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Could a 'surging' Newt Gingrich win New Hampshire?
Mitt Romney's victory in the first GOP primary seemed inevitable — before New Hampshire's biggest paper backed his latest top rival
 
Though Mitt Romney has been heavily courting an endorsement from the influential "New Hampshire Union Leader," the conservative newspaper has backed Newt Gingrich.
Though Mitt Romney has been heavily courting an endorsement from the influential "New Hampshire Union Leader," the conservative newspaper has backed Newt Gingrich.
ICON SMI/Corbis

Nobody is sure which GOP presidential candidate will triumph in the Jan. 3 Iowa caucus. But everyone has long assumed that, when New Hampshire voters weigh in a week later with the first primary of the 2012 election, Mitt Romney will score an easy victory. Everyone, it seems, except the Granite State's biggest and most influential newspaper, the New Hampshire Union Leader, which bestowed its high-profile endorsement on Newt Gingrich in a front page editorial by publisher Joseph McQuaid. Currently, Gingrich polls at about 15 percent in the state, compared to Romney's 42 percent. But is the conservative paper's snub a sign that the "surging" Gingrich could actually topple Romney in New Hampshire?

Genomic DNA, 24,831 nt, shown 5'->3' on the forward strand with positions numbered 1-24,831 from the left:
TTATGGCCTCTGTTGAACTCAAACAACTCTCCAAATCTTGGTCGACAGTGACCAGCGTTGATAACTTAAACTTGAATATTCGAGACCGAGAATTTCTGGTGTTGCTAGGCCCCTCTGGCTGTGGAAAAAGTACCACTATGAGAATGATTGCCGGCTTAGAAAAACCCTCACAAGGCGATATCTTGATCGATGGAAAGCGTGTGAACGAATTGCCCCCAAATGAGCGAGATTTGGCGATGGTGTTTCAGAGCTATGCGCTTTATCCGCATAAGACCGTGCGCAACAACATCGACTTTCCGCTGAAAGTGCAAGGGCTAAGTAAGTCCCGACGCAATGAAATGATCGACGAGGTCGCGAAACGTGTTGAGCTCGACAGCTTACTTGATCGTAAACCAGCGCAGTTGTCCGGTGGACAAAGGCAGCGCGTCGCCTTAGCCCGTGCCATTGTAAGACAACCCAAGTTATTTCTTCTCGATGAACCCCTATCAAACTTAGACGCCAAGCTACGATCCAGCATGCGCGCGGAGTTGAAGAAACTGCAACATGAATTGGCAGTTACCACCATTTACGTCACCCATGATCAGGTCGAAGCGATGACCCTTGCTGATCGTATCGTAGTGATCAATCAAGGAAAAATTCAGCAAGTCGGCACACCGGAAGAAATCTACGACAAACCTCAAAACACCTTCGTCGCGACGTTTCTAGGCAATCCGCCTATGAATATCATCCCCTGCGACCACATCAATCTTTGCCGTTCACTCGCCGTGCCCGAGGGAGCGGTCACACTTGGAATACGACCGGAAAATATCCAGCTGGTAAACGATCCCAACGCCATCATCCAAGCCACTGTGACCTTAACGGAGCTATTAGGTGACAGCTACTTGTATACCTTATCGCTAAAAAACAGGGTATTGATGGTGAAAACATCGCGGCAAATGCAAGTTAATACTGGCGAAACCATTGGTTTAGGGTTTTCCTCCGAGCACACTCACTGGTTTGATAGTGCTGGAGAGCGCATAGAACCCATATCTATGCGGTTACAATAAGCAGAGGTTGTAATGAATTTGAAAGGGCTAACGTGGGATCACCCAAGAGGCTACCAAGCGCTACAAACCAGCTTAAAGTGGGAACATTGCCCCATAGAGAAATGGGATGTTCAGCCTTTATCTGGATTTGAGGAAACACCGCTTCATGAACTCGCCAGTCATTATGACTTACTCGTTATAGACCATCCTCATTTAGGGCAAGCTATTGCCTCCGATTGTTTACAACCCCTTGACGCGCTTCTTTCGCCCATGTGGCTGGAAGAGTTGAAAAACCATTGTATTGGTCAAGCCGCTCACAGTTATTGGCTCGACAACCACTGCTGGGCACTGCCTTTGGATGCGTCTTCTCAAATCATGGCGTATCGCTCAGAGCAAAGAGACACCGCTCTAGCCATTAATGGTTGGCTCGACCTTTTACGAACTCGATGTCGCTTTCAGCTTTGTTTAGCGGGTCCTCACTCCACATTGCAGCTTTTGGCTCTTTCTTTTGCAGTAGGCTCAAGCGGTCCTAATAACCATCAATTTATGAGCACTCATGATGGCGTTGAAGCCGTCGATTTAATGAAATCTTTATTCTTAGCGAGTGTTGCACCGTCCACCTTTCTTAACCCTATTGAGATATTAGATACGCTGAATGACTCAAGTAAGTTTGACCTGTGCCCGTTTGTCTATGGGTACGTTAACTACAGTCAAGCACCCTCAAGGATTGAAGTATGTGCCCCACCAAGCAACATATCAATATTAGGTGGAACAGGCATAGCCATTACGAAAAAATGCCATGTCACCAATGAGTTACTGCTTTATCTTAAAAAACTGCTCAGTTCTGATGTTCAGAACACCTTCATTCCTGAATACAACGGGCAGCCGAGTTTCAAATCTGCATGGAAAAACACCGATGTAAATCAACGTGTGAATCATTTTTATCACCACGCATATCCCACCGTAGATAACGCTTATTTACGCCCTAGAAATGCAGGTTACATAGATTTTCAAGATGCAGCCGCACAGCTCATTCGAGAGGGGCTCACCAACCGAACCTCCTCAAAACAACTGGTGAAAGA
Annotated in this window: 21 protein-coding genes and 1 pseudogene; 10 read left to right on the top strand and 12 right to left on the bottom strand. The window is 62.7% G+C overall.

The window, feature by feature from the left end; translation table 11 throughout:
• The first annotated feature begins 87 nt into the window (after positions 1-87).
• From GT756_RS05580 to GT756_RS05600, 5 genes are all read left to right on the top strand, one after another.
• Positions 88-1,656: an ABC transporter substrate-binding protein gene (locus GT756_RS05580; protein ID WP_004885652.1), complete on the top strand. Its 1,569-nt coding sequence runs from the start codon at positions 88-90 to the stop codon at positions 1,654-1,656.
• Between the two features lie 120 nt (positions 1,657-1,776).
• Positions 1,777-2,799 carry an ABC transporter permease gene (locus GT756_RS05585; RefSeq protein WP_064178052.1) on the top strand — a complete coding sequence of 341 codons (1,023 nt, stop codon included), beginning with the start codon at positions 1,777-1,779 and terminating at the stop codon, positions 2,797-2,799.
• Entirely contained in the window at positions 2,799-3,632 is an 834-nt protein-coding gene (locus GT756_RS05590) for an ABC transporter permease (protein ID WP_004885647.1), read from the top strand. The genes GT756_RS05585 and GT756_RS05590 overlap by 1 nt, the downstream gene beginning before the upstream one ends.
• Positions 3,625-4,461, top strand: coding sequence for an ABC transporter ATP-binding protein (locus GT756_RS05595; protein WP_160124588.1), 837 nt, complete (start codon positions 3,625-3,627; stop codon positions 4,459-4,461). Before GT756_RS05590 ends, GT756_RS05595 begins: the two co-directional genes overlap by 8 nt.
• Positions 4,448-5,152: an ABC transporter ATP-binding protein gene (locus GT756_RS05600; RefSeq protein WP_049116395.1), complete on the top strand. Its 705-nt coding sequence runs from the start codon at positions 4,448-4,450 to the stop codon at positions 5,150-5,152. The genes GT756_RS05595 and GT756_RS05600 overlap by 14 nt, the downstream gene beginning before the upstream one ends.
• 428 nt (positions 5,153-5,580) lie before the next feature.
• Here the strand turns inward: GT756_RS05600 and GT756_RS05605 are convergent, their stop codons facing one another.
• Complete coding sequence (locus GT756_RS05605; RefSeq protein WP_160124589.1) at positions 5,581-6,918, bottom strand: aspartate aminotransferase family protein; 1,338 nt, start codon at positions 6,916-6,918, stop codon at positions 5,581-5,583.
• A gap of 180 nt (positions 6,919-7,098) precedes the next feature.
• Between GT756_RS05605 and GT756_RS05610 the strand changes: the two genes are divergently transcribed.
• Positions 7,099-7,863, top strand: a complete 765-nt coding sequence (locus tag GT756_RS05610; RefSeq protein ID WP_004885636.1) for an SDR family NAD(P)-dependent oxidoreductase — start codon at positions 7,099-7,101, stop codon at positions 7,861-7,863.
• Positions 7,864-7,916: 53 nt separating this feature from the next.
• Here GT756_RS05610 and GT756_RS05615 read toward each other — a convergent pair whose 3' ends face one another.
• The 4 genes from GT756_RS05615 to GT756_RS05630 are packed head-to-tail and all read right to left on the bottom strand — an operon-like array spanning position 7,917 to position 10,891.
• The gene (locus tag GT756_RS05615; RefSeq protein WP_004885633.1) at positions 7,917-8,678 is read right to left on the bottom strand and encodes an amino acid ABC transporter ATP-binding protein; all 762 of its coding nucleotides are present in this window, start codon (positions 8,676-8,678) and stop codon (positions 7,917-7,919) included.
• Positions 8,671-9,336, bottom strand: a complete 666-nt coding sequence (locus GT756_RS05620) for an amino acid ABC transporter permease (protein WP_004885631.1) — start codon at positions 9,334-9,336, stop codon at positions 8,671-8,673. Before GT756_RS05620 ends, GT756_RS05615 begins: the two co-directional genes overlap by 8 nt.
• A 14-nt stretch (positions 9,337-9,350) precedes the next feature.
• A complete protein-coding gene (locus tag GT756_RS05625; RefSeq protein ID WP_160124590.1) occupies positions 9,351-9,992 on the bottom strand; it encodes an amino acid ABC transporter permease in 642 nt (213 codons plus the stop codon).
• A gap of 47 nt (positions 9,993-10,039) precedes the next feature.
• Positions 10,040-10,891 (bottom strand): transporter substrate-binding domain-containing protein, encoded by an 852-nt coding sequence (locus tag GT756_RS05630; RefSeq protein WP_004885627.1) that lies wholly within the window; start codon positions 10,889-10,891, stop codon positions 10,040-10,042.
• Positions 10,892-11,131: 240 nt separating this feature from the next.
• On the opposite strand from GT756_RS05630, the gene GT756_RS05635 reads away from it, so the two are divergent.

New Hampshire voters are smarter than this: The only thing sillier than the Union Leader's "ill-reasoned endorsement is the reaction of right-leaning pundits who find this development meaningful — decisive, even!" says Jennifer Rubin in The Washington Post. The contrarian newspaper has a "lousy track record of picking winners," and GOP voters this year have been much savvier than the "downright daft" conservative media in vetting, then discarding, high-flying duds like Newt.
"Gingrich's endorsement and the failings of the conservative media"

Gingrich could ride the Union Leader plug to victory: "It is probably good to be skeptical about the value of newspaper endorsements overall," but the Union Leader's actually moves the needle, says Nate Silver in The New York Times. Historically, candidates endorsed by the Union Leader gain an average of 11 points in the polls, which would put Gingrich in easy striking distance of Romney. If Newt wins Iowa, he has a real shot at burying Romney in the Granite State.
"Newspaper's endorsement has been leading indicator in New Hampshire"

Decisive or not, this is a big blow to Romney: The Union Leader's "counter-intuitive" endorsement might "convince primary voters to take a second look at Gingrich," says Ed Morrissey in Hot Air. Or it could barely dent Romney's substantial lead in New Hampshire. But Romney's inability to seal the deal with the most influential newspaper in one of his biggest strongholds, despite heavy courting, could have "voters in other states rethinking his inevitability, too."
"Gingrich snags Union Leader endorsement in NH"

 

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